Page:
SG1220 Fluid Mechanics for Engineers 6.0 credits
Educational levelFirst cycle
Academic level (A-D)B
Grade scaleA, B, C, D, E, FX, F
PeriodsAutumn 13 P1 (6.0 credits)
Start date2013 week: 36
End date2013 week: 44
Language of instructionSwedish
Number of lectures
Number of exercises
Form of studyNormal
Number of placesNo limitation
ScheduleSchedule (new window)
Course responsibleLisa Prahl
TeacherLisa Prahl, Arne Karlsson
CMAST, CDEPR, M, P, CMATD3
Part of programme
- Degree Progr. in Design and Product Realisation, year 3, AEE, Mandatory
- Degree Progr. in Design and Product Realisation, year 3, MRS, Conditionally Elective
- Degree Progr. in Design and Product Realisation, year 3, SUE, Mandatory
- Degree Progr. in Design and Product Realisation, year 3, TEMA, Mandatory
- Degree Progr. in Energy and Environment, year 3, SUE, Mandatory
- Degree Progr. in Mechanical Engineering, year 3, AEE, Conditionally Elective
- Degree Progr. in Mechanical Engineering, year 3, MRS, Conditionally Elective
- Degree Progr. in Mechanical Engineering, year 3, NEE, Conditionally Elective
- Degree Progr. in Mechanical Engineering, year 3, SUE, Mandatory
- Degree Progr. in Mechanical Engineering, year 3, TEMA, Mandatory
- Master (Two Years), Engineering Mechanics, year 1, TEMA, Mandatory
- Master (Two Years), Engineering Mechanics, year 2, TEMB, Recommended
After this course you shall be able to
- apply the conservation laws for mass and momentum in different fluid mechanical applications as e.g.
- analyse the flow in tube- and ductsystems
- analyse the interaction of forces between a solid body and a streaming or stationary fluid
- choose a suitable mathematical model and, with this, estimate the magnitude of fluid mechanical entities in specific generic problems.
To be more specific the students shall be able to:
- calculate the pressure in hydrostatic problems, especially in so called communicating vessels
- interprete and understand flow fields by using kinematic tools such as streamline, path line and stream tube
- apply the conservation law for momentum in integral form to calculate the reaction forces on
- tube and duct walls from a streaming fluid and,
- on submerged bodies
- determine if the viscosity of the fluid must be taken into account in a specific problem
- calculate the velocity and pressure distributions in inviscid and steady
- stream tube flow
- plane flow
- calculate the pressure loss and flow rate in viscous pipe and duct flows
- calculate the skin friction drag on plane walls
- explain the origin of the lift on an aerofoil
- calculate the drag acting on generic bodies in a flow field
- explain the origin of separation of flow close to the surface of bodies in a flow field and how this have an influence on the drag.
- calculate velocity- and pressuredistribution for isentropic stream tube flow
- calculate the change of state of a perfect gas passing through a normal shock wave.
After this course you shall have developed your ability to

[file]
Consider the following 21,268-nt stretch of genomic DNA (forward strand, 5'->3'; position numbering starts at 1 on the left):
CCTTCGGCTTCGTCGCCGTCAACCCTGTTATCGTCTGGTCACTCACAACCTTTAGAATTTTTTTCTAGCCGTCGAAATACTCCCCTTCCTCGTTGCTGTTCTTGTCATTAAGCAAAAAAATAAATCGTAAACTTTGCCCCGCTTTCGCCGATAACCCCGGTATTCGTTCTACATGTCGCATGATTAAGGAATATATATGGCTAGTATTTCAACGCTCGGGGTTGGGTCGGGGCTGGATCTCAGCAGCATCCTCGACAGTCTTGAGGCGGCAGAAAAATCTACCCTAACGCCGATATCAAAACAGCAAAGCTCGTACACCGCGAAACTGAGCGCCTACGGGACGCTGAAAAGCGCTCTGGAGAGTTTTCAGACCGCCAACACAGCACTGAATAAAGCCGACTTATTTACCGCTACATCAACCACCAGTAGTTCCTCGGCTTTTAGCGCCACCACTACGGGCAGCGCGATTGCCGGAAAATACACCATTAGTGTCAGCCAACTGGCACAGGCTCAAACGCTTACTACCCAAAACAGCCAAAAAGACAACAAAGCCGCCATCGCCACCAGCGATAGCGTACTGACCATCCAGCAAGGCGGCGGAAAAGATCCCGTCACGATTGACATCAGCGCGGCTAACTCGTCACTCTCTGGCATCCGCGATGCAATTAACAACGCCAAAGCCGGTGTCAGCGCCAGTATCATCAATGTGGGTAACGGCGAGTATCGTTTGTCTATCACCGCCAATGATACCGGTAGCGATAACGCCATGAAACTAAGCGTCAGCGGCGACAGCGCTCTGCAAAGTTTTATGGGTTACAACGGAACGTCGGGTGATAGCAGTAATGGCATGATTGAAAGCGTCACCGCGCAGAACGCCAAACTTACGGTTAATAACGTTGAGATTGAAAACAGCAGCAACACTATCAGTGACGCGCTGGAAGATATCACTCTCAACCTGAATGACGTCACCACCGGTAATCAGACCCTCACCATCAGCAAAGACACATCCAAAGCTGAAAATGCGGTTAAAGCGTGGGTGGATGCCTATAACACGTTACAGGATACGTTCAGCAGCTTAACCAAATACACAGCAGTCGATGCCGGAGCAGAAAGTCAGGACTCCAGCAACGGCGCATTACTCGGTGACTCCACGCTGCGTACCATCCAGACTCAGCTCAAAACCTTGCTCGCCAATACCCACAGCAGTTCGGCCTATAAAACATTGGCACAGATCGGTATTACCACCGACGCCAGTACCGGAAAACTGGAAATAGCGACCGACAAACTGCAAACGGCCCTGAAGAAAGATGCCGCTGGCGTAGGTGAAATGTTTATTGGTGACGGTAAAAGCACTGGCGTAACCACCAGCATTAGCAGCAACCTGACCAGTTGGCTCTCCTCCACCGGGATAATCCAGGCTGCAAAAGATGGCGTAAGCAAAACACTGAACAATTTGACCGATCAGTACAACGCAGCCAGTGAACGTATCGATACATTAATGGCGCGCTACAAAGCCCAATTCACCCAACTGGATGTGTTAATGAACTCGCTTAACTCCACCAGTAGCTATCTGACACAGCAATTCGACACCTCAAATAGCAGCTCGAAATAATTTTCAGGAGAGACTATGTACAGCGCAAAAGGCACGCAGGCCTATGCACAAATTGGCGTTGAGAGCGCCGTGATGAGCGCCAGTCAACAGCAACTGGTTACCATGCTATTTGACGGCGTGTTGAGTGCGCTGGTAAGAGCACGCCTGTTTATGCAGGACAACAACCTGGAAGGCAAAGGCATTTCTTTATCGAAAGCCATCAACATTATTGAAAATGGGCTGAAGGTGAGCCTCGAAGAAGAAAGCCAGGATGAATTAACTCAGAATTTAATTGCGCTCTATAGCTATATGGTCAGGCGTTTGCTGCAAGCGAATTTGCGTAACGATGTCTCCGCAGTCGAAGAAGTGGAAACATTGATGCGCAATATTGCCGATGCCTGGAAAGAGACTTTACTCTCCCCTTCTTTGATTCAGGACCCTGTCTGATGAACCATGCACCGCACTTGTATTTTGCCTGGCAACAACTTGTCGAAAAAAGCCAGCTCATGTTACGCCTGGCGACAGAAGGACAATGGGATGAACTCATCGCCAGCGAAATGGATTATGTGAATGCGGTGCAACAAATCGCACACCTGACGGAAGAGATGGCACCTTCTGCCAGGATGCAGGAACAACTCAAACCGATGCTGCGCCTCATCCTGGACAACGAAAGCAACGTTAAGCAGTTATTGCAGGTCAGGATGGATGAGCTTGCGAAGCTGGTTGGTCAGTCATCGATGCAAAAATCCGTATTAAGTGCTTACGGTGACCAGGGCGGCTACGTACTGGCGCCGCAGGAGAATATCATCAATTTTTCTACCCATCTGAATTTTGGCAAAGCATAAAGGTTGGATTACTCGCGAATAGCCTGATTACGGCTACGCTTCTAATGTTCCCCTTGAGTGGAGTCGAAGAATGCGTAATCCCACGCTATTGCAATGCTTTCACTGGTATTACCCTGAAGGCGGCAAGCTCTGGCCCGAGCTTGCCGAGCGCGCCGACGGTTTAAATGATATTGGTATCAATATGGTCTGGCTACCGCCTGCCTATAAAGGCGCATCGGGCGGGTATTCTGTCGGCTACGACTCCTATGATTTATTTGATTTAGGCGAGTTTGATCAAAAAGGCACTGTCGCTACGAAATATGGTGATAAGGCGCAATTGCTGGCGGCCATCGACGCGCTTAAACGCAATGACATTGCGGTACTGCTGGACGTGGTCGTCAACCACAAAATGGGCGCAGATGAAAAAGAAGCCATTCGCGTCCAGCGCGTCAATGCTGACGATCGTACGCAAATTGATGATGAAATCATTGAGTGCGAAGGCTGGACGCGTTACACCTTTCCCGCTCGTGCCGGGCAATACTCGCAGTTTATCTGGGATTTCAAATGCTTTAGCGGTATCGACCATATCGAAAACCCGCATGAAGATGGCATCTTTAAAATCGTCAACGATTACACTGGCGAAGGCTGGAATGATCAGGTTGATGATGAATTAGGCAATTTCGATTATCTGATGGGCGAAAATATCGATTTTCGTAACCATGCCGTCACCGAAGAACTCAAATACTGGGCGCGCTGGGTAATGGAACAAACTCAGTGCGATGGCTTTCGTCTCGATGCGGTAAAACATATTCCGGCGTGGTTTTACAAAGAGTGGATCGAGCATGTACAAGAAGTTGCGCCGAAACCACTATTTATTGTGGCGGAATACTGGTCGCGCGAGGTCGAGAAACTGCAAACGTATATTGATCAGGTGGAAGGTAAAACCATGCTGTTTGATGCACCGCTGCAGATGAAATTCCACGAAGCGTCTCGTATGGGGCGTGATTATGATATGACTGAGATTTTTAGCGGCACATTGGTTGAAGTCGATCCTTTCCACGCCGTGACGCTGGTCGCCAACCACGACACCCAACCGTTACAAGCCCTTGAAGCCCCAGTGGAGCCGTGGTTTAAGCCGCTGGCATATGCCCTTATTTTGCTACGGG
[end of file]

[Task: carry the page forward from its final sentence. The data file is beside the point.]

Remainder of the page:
- identify and formulate mathematical models describing the physical world
- apply mathematical methodology when analysing physical problems
- carry through a comparison analysis between results from a mathematical model and corresponding empirical data
- analyse english language information for further use in this field.
Course main content
Hydrostatics. Kinematics of flow fields. Streamlines and path lines. Dimensional analysis. Inviscid incompressible flow. The Bernoulli equation. Control volume formulation of the continuity and momentum equations. The stream function for plane flow. Irrotational flow and the velocity potential. Viscous flow: laminar and turbulent flow in ducts and boundary layers, separation. Isentropic stream tube flow. Normal shock waves.
Two compulsory laboratory session, carried through in groups of four students. Each laboratory session starts with a short test to check that all participants are satisfactory prepared. In addition some demonstrations of different flow phenomena are carried through in the fluid mechanics laboratory.
One compulsory project work on flow phenomena in the flow field around a two-dimensional aerofoil, especially with regard to the determination of the lift. The laboratory sessions are an integrated part of this project work.
Course participants are assumed to have successfully completed their first year of studies in Mechanical Engineering and the courses MJ1112 Applied thermodynamics and SG1140 Mekanik II from their second year studies or equivalent.
Nakayama & Boucher; ”Introduction to Fluid Mechanics”, Butterworth-Heineman, 1999.
- PRO1 - Project, 2.2 credits, grade scale: P, F
- TENA - Examination, 3.8 credits, grade scale: A, B, C, D, E, FX, F
Requirements for final grade
Project work including laboratory sessions (PRO1; 2,2 university credits).
Oral exam (TEN1; 3,8 university credits)
MEK: 5C1220/SG1220 is compulsory for specialization in Mechanics at M and P.
SG2214 Fluid mechanics, general course.
SG2212 Computational fluid dynamics.
Course plan valid from:
Examination information valid from: Autumn 07.